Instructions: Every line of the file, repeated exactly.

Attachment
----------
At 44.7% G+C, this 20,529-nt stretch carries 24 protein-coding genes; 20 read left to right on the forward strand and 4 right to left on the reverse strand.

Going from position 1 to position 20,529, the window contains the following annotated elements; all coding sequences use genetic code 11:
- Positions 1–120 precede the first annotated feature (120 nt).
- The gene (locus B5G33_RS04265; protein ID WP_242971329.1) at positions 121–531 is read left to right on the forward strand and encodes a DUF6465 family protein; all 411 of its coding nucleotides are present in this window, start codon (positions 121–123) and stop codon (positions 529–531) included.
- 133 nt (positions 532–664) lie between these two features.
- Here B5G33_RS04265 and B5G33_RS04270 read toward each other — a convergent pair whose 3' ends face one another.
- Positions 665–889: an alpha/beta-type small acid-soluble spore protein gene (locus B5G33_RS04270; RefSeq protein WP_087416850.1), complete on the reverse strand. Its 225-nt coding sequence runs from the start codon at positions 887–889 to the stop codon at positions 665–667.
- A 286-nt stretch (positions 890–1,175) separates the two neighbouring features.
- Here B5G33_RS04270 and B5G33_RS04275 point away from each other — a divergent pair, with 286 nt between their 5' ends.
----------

At 44.7% G+C, this 20,529-nt stretch carries 24 protein-coding genes; 20 read left to right on the forward strand and 4 right to left on the reverse strand.

Going from position 1 to position 20,529, the window contains the following annotated elements; all coding sequences use genetic code 11:
- Positions 1–120 precede the first annotated feature (120 nt).
- The gene (locus B5G33_RS04265; protein ID WP_242971329.1) at positions 121–531 is read left to right on the forward strand and encodes a DUF6465 family protein; all 411 of its coding nucleotides are present in this window, start codon (positions 121–123) and stop codon (positions 529–531) included.
- 133 nt (positions 532–664) lie between these two features.
- Here B5G33_RS04265 and B5G33_RS04270 read toward each other — a convergent pair whose 3' ends face one another.
- Positions 665–889: an alpha/beta-type small acid-soluble spore protein gene (locus B5G33_RS04270; RefSeq protein WP_087416850.1), complete on the reverse strand. Its 225-nt coding sequence runs from the start codon at positions 887–889 to the stop codon at positions 665–667.
- A 286-nt stretch (positions 890–1,175) separates the two neighbouring features.
- Here B5G33_RS04270 and B5G33_RS04275 point away from each other — a divergent pair, with 286 nt between their 5' ends.